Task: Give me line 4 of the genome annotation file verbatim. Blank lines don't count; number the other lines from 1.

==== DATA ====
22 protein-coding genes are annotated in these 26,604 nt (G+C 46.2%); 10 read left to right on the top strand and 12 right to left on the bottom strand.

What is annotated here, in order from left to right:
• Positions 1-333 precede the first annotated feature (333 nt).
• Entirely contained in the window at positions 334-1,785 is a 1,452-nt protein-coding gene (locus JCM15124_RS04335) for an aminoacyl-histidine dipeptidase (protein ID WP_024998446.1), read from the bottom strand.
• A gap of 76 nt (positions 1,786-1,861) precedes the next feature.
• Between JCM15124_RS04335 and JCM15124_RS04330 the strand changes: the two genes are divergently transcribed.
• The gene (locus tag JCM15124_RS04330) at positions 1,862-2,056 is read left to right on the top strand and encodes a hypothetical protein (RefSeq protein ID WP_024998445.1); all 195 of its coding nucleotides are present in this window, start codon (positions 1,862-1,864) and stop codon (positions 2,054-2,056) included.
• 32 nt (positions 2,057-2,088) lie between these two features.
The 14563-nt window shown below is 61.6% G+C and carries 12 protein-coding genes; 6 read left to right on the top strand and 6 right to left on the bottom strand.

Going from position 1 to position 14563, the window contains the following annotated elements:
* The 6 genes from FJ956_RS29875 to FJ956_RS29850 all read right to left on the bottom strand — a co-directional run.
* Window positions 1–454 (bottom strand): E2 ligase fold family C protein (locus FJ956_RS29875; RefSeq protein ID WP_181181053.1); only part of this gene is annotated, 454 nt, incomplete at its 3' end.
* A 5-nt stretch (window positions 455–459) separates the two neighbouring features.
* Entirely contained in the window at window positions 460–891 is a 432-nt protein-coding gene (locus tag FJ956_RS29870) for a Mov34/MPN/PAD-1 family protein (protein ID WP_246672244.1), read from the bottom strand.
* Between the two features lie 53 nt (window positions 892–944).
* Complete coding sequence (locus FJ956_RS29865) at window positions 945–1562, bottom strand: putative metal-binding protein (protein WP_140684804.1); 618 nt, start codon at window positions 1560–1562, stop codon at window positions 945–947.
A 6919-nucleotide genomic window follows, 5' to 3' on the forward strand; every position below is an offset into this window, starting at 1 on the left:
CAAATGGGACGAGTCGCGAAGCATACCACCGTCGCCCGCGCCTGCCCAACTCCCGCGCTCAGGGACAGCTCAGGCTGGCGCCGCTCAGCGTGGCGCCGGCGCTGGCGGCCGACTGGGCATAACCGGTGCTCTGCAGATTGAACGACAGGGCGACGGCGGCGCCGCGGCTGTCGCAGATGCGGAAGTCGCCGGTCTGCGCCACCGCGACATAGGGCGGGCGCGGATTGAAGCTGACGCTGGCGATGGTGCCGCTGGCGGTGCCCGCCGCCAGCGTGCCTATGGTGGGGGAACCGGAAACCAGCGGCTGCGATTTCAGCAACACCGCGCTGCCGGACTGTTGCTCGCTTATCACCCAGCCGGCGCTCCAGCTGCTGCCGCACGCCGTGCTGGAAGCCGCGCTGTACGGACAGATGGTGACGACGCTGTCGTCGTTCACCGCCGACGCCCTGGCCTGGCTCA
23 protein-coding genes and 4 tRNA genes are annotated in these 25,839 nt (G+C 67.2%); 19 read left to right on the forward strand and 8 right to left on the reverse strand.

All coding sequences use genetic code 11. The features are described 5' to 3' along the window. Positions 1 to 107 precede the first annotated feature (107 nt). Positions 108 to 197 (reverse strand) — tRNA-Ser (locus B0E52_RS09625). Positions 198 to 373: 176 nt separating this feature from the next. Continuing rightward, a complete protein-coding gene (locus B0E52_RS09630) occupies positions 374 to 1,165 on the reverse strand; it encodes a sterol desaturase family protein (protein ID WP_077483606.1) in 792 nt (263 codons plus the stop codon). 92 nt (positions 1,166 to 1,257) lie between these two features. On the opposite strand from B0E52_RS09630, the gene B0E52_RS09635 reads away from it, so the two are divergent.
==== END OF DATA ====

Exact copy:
• Entirely contained in the window at positions 334-1,785 is a 1,452-nt protein-coding gene (locus JCM15124_RS04335) for an aminoacyl-histidine dipeptidase (protein ID WP_024998446.1), read from the bottom strand.